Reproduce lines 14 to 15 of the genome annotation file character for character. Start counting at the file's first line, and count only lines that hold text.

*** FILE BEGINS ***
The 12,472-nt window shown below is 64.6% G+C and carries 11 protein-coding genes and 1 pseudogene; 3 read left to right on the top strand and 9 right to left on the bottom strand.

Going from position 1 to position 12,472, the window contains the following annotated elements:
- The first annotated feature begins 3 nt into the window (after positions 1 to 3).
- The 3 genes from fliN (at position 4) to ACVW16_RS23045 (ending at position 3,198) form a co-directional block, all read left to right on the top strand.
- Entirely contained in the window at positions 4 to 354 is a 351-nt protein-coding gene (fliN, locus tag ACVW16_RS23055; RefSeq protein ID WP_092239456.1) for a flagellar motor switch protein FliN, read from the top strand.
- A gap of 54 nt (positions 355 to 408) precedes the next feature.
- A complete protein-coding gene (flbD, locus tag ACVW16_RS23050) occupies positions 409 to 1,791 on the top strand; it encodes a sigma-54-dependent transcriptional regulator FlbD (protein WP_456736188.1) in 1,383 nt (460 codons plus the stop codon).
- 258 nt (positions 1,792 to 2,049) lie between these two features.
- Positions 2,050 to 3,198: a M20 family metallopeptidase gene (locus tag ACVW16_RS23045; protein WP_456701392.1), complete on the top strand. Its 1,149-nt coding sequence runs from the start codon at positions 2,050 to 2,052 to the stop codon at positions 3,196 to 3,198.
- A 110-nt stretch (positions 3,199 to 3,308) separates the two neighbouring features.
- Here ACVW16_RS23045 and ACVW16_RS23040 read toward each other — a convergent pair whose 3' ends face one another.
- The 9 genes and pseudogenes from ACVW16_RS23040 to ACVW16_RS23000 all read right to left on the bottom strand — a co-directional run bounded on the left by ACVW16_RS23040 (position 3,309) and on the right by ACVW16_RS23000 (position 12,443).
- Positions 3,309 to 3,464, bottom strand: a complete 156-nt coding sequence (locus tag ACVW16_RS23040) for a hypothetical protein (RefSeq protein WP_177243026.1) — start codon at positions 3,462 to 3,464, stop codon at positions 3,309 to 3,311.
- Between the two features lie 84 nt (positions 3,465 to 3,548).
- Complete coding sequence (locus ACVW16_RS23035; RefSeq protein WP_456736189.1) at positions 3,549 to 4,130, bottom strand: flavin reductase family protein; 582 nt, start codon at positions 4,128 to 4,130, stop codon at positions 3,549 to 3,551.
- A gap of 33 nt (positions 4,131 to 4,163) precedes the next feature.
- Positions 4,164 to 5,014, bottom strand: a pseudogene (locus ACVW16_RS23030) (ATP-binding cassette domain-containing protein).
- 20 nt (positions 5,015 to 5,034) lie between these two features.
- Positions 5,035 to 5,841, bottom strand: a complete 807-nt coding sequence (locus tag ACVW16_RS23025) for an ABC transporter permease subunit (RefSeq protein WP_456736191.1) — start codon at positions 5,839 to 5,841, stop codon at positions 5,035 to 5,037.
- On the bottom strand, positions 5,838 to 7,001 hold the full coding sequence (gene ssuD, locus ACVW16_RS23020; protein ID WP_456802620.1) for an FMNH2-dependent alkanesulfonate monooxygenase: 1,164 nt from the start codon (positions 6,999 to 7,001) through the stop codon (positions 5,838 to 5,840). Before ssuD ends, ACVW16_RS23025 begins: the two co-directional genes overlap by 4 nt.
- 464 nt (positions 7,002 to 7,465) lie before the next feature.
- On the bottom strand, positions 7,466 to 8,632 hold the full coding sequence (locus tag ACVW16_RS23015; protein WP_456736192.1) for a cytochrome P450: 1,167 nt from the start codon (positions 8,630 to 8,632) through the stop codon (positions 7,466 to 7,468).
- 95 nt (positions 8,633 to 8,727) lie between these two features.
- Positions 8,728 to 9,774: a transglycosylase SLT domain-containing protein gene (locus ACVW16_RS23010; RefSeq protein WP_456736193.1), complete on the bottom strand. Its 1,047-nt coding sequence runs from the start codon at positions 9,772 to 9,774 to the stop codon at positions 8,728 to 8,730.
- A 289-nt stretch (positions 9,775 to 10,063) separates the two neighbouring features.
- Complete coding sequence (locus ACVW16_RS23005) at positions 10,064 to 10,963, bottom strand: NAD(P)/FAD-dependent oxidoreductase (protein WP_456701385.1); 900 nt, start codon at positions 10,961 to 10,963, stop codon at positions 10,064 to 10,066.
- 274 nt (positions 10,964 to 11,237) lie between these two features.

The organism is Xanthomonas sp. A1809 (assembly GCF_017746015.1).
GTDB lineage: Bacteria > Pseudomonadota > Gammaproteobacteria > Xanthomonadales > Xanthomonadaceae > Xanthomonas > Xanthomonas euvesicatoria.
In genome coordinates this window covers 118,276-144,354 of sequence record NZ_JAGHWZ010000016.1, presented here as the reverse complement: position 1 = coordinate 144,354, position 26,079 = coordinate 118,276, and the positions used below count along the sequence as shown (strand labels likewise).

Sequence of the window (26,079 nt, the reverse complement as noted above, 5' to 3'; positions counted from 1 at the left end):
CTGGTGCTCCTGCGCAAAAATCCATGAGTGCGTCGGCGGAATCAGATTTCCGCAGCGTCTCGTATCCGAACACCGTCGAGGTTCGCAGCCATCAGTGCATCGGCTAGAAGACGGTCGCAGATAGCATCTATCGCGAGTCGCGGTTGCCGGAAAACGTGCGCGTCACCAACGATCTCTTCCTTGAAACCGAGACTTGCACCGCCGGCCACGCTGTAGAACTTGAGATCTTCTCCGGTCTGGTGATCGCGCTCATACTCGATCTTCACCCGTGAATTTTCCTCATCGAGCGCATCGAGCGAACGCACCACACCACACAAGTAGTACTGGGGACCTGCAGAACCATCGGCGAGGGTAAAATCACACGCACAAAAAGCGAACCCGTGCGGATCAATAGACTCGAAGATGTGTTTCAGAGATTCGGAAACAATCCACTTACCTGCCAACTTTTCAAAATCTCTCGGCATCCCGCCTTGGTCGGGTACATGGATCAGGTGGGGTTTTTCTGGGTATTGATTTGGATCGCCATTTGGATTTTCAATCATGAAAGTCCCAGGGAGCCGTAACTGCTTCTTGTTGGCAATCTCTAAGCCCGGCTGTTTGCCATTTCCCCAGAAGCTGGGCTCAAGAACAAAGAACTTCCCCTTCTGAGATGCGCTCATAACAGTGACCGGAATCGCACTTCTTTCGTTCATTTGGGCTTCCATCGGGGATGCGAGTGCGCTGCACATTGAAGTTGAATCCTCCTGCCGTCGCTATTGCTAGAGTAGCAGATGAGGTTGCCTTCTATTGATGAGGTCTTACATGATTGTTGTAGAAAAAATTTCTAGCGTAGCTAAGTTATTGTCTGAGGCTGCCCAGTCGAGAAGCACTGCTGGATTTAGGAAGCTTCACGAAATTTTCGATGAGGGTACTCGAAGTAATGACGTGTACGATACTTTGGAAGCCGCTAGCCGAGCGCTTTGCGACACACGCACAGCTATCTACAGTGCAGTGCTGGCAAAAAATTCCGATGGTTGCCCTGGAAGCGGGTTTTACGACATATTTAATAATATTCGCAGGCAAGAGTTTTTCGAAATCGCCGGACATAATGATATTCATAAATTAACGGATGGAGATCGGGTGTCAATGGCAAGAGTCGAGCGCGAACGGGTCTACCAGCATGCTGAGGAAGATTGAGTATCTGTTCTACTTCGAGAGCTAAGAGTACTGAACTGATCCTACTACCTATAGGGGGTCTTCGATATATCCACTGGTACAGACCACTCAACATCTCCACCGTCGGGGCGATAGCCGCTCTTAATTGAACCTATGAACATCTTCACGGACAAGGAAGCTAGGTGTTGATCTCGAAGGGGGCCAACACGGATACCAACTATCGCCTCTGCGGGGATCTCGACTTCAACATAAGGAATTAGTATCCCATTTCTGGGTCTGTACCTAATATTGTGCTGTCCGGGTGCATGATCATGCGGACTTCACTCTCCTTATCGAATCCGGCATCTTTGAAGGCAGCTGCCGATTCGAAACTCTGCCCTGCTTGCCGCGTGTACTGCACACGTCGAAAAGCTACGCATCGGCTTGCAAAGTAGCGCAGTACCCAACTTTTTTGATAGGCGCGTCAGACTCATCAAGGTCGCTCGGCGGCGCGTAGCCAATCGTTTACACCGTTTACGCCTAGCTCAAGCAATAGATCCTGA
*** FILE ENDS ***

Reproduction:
- Between the two features lie 84 nt (positions 3,465 to 3,548).
- Complete coding sequence (locus ACVW16_RS23035; RefSeq protein WP_456736189.1) at positions 3,549 to 4,130, bottom strand: flavin reductase family protein; 582 nt, start codon at positions 4,128 to 4,130, stop codon at positions 3,549 to 3,551.